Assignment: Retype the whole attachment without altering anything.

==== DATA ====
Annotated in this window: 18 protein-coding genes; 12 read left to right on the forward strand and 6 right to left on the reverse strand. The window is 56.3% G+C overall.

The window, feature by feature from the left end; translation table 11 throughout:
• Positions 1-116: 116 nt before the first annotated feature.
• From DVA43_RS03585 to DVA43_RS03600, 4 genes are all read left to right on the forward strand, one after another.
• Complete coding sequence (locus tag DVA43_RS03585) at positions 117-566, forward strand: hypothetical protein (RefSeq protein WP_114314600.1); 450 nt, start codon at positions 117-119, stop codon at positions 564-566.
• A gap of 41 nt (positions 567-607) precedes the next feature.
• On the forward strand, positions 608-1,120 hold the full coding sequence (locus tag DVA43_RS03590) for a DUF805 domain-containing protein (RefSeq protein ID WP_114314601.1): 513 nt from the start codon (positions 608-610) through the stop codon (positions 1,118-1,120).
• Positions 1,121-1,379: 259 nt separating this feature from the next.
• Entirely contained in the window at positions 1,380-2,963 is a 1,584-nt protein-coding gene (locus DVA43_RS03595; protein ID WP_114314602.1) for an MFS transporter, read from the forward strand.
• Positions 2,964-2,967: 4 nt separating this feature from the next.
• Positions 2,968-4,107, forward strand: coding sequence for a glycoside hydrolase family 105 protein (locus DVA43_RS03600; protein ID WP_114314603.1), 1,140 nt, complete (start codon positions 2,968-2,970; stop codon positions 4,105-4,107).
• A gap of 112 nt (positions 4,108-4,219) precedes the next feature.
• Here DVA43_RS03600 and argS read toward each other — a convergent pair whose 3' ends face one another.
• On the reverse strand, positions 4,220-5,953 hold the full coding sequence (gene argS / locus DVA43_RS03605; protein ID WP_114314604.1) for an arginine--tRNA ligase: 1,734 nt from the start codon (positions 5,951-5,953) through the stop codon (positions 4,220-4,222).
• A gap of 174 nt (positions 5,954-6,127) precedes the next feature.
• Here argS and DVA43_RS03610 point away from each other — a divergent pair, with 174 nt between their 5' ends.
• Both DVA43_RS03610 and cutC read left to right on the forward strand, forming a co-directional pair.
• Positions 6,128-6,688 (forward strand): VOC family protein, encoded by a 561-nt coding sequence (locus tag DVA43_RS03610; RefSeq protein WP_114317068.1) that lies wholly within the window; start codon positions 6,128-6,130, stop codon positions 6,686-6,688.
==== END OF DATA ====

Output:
Annotated in this window: 18 protein-coding genes; 12 read left to right on the forward strand and 6 right to left on the reverse strand. The window is 56.3% G+C overall.

The window, feature by feature from the left end; translation table 11 throughout:
• Positions 1-116: 116 nt before the first annotated feature.
• From DVA43_RS03585 to DVA43_RS03600, 4 genes are all read left to right on the forward strand, one after another.
• Complete coding sequence (locus tag DVA43_RS03585) at positions 117-566, forward strand: hypothetical protein (RefSeq protein WP_114314600.1); 450 nt, start codon at positions 117-119, stop codon at positions 564-566.
• A gap of 41 nt (positions 567-607) precedes the next feature.
• On the forward strand, positions 608-1,120 hold the full coding sequence (locus tag DVA43_RS03590) for a DUF805 domain-containing protein (RefSeq protein ID WP_114314601.1): 513 nt from the start codon (positions 608-610) through the stop codon (positions 1,118-1,120).
• Positions 1,121-1,379: 259 nt separating this feature from the next.
• Entirely contained in the window at positions 1,380-2,963 is a 1,584-nt protein-coding gene (locus DVA43_RS03595; protein ID WP_114314602.1) for an MFS transporter, read from the forward strand.
• Positions 2,964-2,967: 4 nt separating this feature from the next.
• Positions 2,968-4,107, forward strand: coding sequence for a glycoside hydrolase family 105 protein (locus DVA43_RS03600; protein ID WP_114314603.1), 1,140 nt, complete (start codon positions 2,968-2,970; stop codon positions 4,105-4,107).
• A gap of 112 nt (positions 4,108-4,219) precedes the next feature.
• Here DVA43_RS03600 and argS read toward each other — a convergent pair whose 3' ends face one another.
• On the reverse strand, positions 4,220-5,953 hold the full coding sequence (gene argS / locus DVA43_RS03605; protein ID WP_114314604.1) for an arginine--tRNA ligase: 1,734 nt from the start codon (positions 5,951-5,953) through the stop codon (positions 4,220-4,222).
• A gap of 174 nt (positions 5,954-6,127) precedes the next feature.
• Here argS and DVA43_RS03610 point away from each other — a divergent pair, with 174 nt between their 5' ends.
• Both DVA43_RS03610 and cutC read left to right on the forward strand, forming a co-directional pair.
• Positions 6,128-6,688 (forward strand): VOC family protein, encoded by a 561-nt coding sequence (locus tag DVA43_RS03610; RefSeq protein WP_114317068.1) that lies wholly within the window; start codon positions 6,128-6,130, stop codon positions 6,686-6,688.